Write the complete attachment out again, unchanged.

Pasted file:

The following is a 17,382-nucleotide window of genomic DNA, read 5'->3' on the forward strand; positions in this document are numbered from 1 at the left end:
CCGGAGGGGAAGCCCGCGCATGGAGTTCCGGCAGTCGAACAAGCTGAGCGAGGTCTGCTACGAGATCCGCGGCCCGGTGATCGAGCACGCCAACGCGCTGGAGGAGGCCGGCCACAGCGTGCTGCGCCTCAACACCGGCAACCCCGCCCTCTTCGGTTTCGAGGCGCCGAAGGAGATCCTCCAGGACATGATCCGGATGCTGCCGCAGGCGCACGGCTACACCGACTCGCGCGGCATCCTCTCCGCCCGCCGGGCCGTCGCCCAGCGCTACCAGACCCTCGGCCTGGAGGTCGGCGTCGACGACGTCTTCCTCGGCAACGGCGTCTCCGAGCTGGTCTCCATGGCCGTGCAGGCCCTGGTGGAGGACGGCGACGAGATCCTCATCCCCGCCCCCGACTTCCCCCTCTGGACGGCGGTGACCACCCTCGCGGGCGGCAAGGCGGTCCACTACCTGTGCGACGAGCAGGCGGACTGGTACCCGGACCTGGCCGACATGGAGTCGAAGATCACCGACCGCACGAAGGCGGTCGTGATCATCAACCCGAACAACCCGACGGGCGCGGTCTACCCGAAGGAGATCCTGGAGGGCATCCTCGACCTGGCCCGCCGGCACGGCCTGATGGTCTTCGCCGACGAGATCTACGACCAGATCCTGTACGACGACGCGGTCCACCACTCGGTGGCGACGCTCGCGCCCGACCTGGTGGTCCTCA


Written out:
The following is a 17,382-nucleotide window of genomic DNA, read 5'->3' on the forward strand; positions in this document are numbered from 1 at the left end:
CCGGAGGGGAAGCCCGCGCATGGAGTTCCGGCAGTCGAACAAGCTGAGCGAGGTCTGCTACGAGATCCGCGGCCCGGTGATCGAGCACGCCAACGCGCTGGAGGAGGCCGGCCACAGCGTGCTGCGCCTCAACACCGGCAACCCCGCCCTCTTCGGTTTCGAGGCGCCGAAGGAGATCCTCCAGGACATGATCCGGATGCTGCCGCAGGCGCACGGCTACACCGACTCGCGCGGCATCCTCTCCGCCCGCCGGGCCGTCGCCCAGCGCTACCAGACCCTCGGCCTGGAGGTCGGCGTCGACGACGTCTTCCTCGGCAACGGCGTCTCCGAGCTGGTCTCCATGGCCGTGCAGGCCCTGGTGGAGGACGGCGACGAGATCCTCATCCCCGCCCCCGACTTCCCCCTCTGGACGGCGGTGACCACCCTCGCGGGCGGCAAGGCGGTCCACTACCTGTGCGACGAGCAGGCGGACTGGTACCCGGACCTGGCCGACATGGAGTCGAAGATCACCGACCGCACGAAGGCGGTCGTGATCATCAACCCGAACAACCCGACGGGCGCGGTCTACCCGAAGGAGATCCTGGAGGGCATCCTCGACCTGGCCCGCCGGCACGGCCTGATGGTCTTCGCCGACGAGATCTACGACCAGATCCTGTACGACGACGCGGTCCACCACTCGGTGGCGACGCTCGCGCCCGACCTGGTGGTCCTCA